In cases of significant valgus deformity resulting from bimalleolar ankle fracture malunion, a second incision can be made medially, maintaining at least a 5 cm anterior skin bridge. This longitudinal incision starts in the supramalleolar region and extends approximately 2 cm distal to the tip of the medial malleolus. The medial malleolar fragment is removed and also preserved for bone graft. Autologous graft placed in both the medial and lateral malleolar sites is preferred as patients in this setting will tolerate minimal limb length discrepancies if the chances for primary arthrodesis without revision surgery are maximized. If the fibula or medial malleolus was removed, then it was typically used as bone graft. If not, iliac crest could be used but this was very rare. Surgical dissection along the anterior surface of the distal tibia—deep to neurovascular structures and extensor tendons—connects the medial and lateral incisions allowing excellent access to the entire tibiotalar joint surface. Ostectomies may be performed through either incision as needed to correct deformity. Preparation of the joint surfaces is performed to remove all articular cartilage while preserving subchondral bone stock. The subtalar joint surfaces may also be prepared as necessary, but this is typically not performed at our institutions.

Fluoroscopic guidance is used to select the starting point of the TTC nail on the plantar surface of the calcaneus. A 2-cm incision is made slightly laterally in the heel pad in line with the posterior facet of the calcaneus on the lateral fluoroscopic view. This is the same incision that we use for insertion of the nail and is on the plantar aspect of the foot about one-third of the way from the heel to the forefoot. On the lateral fluoroscopic image, it is directly under the posterior facet in line with the anatomic axis of the tibia. The plantar fascia is split and blunt dissection is performed to the plantar surface of the calcaneus. While maintaining the hindfoot in a neutral and slightly valgus position, a 3.5 mm drill bit is used to drill in a retrograde fashion through the calcaneus into the talus and tibial medullary canal. While drilling, care is taken to maintain collinearity of the calcaneus, talus, and intramedullary canal of the tibia on anteroposterior and lateral fluoroscopic views.

While continuing to hold the hindfoot in neutral and slightly valgus alignment, a series of progressively larger reamers—starting at 7 mm and increasing in 1 mm increments—is used to enlarge the tibiotalocalcaneal canal until chatter is felt in the tibia diaphysis. The subtalar joint was not specifically prepared to promote subtalar arthrodesis. A SIGN nail that is 1 to 2 mm smaller in diameter than the last reamer used is then selected. The length of the nail should be long enough to extend proximally beyond the tibial isthmus into the metaphyseal region of the proximal tibia in order to minimize potential stress risers.

The nail and target arm are then assembled on the back table in a standard fashion for SIGN nailing. The Herzog curve may be placed in either the apex posterior or anterior position, depending on the desired effect. An apex posterior position of the nail tends to produce more dorsiflexion of the ankle, thus assisting with placing the hindfoot in a neutral, plantigrade position (Figs. 1 and 2). Additionally, the nail and target arm should be assembled such that the nail is locked from lateral to medial so that the medial neurovascular structures inferior to the sustentaculum talus are not injured. The nail is then inserted in retrograde fashion into the calcaneal entry point through the talus and into the intramedullary canal of the tibia. Under lateral fluoroscopic view, the nail is impacted to a point just flush with the inferior calcaneal surface and then adjusted as necessary such that typically one distal interlock screw will engage the calcaneus and the other will engage the talus. Care should be taken so that the interlocking screws do not violate the subtalar joint.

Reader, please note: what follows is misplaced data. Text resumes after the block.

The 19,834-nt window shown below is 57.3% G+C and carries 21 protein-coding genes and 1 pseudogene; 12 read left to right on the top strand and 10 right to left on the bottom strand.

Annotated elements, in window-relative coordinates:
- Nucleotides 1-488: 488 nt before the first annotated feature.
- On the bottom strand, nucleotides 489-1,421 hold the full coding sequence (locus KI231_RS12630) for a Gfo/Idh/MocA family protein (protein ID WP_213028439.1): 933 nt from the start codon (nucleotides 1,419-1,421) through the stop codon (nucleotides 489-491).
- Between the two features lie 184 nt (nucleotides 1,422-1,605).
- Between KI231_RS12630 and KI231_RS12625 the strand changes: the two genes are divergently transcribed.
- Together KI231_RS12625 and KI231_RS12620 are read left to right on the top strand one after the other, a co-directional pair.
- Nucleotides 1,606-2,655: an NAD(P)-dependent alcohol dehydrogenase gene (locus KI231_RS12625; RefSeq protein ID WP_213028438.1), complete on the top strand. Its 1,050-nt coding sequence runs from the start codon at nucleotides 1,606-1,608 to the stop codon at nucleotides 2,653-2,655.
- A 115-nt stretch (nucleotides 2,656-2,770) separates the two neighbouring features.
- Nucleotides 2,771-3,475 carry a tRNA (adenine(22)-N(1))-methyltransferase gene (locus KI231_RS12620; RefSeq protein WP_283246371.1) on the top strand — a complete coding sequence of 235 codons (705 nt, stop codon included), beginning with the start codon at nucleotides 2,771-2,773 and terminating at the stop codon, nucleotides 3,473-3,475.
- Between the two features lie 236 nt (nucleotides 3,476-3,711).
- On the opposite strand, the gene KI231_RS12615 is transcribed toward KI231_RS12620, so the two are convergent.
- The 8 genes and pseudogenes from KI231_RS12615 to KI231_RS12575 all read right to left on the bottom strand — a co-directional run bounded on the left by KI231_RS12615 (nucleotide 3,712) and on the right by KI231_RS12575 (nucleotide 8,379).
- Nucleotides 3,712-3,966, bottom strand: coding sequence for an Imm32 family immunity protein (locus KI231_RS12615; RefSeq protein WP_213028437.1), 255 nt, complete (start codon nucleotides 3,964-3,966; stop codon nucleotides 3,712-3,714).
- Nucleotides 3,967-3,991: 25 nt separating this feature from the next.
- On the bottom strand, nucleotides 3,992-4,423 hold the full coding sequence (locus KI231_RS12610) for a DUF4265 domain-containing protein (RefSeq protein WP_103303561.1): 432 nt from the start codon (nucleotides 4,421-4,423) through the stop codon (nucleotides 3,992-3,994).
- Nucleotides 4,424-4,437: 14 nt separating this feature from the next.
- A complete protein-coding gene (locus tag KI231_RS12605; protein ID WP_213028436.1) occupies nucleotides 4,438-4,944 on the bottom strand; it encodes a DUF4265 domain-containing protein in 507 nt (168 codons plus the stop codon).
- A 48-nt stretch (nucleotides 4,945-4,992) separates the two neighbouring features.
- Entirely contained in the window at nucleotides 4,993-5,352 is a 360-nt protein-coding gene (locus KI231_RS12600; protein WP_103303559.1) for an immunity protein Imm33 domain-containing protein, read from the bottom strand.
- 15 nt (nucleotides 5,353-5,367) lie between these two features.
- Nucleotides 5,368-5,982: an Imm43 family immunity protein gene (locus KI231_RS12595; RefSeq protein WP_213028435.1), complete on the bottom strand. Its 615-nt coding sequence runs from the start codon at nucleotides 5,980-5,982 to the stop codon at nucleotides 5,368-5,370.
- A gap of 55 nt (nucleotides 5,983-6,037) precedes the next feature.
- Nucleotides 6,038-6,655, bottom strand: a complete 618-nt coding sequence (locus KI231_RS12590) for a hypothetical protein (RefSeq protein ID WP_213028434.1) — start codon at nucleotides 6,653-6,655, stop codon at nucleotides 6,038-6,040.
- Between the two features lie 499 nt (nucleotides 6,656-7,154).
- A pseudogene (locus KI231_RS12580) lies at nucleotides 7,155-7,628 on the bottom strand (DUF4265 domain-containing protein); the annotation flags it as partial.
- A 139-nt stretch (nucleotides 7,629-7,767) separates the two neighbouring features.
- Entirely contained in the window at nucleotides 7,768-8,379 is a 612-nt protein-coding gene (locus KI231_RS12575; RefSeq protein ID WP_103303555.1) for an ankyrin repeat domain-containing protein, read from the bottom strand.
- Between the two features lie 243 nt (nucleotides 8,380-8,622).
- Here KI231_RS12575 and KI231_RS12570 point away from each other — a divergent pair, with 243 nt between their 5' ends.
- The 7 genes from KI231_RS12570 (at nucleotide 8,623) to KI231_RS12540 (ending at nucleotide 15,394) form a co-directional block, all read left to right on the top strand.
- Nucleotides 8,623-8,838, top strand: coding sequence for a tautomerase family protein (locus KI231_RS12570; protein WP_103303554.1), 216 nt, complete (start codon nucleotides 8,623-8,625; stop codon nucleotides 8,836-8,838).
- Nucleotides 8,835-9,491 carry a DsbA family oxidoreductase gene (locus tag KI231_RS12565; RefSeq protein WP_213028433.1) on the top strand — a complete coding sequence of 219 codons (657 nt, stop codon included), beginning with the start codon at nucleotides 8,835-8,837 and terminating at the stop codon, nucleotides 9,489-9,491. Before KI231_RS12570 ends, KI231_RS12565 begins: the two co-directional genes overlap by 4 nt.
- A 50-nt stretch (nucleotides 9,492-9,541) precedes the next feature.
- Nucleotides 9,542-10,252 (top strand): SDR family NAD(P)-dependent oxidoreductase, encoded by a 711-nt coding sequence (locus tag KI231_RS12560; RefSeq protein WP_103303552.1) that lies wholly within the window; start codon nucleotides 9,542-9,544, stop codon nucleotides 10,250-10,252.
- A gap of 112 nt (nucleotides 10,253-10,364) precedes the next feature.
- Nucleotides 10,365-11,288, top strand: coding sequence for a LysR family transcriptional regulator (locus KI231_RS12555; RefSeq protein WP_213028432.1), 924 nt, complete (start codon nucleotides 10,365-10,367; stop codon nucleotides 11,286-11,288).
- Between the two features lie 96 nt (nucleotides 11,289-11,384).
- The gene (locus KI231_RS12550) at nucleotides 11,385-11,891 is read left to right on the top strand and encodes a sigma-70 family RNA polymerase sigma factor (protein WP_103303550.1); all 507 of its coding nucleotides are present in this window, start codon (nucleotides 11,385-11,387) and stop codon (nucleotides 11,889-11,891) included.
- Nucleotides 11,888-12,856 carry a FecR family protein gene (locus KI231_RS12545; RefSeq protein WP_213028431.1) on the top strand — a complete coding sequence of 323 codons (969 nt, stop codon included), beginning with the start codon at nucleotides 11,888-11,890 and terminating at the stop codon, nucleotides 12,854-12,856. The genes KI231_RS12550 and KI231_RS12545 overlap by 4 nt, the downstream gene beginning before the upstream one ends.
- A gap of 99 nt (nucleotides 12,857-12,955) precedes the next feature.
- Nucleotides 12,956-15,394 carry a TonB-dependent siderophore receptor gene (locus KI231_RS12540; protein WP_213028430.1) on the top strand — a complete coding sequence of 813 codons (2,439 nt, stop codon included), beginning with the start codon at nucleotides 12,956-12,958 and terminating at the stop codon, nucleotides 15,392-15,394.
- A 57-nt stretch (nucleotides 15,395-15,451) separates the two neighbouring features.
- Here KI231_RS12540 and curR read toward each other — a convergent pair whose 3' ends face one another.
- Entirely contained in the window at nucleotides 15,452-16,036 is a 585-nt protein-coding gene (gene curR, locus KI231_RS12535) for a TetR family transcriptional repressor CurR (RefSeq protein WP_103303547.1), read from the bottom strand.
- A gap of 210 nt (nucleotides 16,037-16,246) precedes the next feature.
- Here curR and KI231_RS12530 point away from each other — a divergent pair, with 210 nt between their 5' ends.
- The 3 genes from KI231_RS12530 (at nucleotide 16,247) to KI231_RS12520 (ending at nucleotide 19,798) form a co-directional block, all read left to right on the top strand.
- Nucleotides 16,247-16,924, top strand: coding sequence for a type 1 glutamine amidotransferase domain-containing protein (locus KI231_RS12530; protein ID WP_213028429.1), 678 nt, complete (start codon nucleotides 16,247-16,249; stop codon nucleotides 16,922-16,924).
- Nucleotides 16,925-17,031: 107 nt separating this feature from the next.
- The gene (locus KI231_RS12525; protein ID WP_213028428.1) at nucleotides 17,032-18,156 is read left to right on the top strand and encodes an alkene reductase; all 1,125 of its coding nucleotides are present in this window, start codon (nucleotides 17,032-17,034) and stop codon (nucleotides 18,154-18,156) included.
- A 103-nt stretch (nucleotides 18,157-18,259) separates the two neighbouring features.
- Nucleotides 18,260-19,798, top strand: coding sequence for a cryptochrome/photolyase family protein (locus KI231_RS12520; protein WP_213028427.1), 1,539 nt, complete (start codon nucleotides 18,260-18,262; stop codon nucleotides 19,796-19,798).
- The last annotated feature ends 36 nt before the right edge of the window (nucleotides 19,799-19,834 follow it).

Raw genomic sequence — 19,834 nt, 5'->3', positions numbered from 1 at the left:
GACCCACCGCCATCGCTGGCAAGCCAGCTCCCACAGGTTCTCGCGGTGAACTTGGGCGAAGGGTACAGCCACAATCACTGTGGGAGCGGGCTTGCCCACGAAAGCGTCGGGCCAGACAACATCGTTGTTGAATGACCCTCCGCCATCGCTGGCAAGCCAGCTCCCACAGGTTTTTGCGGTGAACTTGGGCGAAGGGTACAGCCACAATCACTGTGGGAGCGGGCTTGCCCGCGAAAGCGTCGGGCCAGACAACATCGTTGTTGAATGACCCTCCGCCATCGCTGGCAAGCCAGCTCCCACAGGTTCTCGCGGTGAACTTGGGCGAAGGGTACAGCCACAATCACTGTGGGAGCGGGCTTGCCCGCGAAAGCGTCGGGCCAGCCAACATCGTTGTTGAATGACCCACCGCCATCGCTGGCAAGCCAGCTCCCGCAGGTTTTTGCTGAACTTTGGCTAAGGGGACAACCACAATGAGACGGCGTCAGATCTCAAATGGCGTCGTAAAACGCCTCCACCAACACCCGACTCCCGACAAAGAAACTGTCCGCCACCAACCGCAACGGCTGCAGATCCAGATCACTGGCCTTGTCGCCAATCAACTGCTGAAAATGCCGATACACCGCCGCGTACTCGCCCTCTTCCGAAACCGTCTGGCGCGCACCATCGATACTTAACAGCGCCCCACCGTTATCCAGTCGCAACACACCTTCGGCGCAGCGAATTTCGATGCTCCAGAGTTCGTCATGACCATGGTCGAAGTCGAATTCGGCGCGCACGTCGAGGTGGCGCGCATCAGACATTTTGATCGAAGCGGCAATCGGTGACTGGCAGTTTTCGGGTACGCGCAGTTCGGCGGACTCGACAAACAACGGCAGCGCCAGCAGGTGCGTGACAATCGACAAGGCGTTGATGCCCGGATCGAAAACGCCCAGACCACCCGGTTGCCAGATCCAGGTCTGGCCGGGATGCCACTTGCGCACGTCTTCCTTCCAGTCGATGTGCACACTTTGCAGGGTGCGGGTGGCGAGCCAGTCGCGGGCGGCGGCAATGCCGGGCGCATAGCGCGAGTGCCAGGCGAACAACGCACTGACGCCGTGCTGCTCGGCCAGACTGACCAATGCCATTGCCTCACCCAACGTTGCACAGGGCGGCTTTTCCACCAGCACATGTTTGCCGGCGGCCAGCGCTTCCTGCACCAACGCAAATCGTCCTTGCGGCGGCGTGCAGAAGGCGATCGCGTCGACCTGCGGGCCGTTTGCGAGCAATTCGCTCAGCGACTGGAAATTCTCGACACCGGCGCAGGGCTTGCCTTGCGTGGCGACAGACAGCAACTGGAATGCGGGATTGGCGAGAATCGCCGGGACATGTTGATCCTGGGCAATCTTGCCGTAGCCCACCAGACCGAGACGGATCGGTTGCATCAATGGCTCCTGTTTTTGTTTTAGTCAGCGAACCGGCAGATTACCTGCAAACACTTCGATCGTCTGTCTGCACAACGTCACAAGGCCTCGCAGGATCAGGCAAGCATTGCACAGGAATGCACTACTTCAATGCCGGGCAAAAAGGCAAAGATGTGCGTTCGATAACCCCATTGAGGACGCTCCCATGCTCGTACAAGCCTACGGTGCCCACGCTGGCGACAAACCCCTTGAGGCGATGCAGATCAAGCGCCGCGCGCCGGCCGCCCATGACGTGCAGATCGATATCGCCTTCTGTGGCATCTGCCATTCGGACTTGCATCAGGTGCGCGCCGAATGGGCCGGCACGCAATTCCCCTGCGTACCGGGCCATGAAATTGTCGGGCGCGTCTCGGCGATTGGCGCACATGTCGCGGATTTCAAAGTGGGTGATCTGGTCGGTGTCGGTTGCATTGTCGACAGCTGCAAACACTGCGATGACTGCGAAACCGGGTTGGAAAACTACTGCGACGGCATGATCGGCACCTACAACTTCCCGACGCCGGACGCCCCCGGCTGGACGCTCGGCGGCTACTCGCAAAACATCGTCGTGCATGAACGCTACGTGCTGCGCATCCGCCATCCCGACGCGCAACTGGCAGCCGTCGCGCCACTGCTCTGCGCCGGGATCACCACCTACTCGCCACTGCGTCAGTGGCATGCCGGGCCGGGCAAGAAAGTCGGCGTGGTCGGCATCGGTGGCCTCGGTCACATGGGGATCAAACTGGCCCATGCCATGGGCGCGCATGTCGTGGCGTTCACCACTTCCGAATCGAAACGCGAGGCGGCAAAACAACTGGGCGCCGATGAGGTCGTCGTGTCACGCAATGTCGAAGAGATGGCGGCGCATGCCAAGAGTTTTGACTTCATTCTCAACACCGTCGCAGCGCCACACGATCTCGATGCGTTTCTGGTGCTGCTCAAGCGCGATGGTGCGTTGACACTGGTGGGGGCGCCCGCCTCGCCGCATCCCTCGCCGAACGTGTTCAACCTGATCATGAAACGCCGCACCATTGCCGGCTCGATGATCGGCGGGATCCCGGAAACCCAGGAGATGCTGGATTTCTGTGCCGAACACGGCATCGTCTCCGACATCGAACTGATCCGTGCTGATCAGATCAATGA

Figure 1:
Anteroposterior and lateral radiographs of a young man affected by posttraumatic arthritis of the ankle. Radiographs demonstrate decreased joint space, articular sclerosis, and osteophytes.
Figure 2:
Anteroposterior and lateral radiographs of same patient after hindfoot arthrodesis using the SIGN nail. Note the apex posterior position of the Herzog curve assists in maintaining the ankle in neutral position. Since this patient had posttraumatic arthritis, the fibula was left intact, and the arthrodesis was prepared through the anteromedial approach.

After the insertion of the nail, sagittal and coronal alignment of the foot is set, but small adjustments of external rotation can be made. The 2 interlocking screws are placed into the calcaneus and talus from lateral to medial and the L-handle gently impacted with a mallet to compress the prepared tibiotalar surface. At this point, a single interlocking screw is placed into the proximal aspect of the nail, usually though the hole nearer to the arthrodesis. The interlocking screw is placed into a static locking hole. Although the interlocking screws in this study were always placed using fluoroscopic guidance, the standard interlocking guides in the SIGN set may be used to place the proximal screw when fluoroscopic imaging is unavailable.

Compression of the arthrodesis site is ensured prior to locking. At this point, the tourniquet is released and irrigation using normal saline is performed. The lateral and medial malleolar pieces are prepared and packed as bone graft around the fusion site. Layered closure of the wounds is performed in standard fashion using meticulous soft tissue handling techniques. If a large dead space remains secondary to the removal of the lateral malleolus segment, a drain or cotton bolster may be used. Sterile dressings and a Robert Jones plaster splint are applied (Figs. 3–5).

Figure 3:
Anteroposterior radiographs of a young man with bilateral distal tibial nonunions. The left tibia is relatively well aligned, but the right tibial nonunion is in varus and has no evidence of healing.
Figure 4:
After attempted open reduction and internal fixation and bone grafting, anteroposterior and lateral radiographs demonstrate continued nonunion and fracture of the hardware. In this situation, the arthrodesis was prepared through the anteromedial approach.
Figure 5:
AP radiograph after hindfoot arthrodesis using the SIGN nail.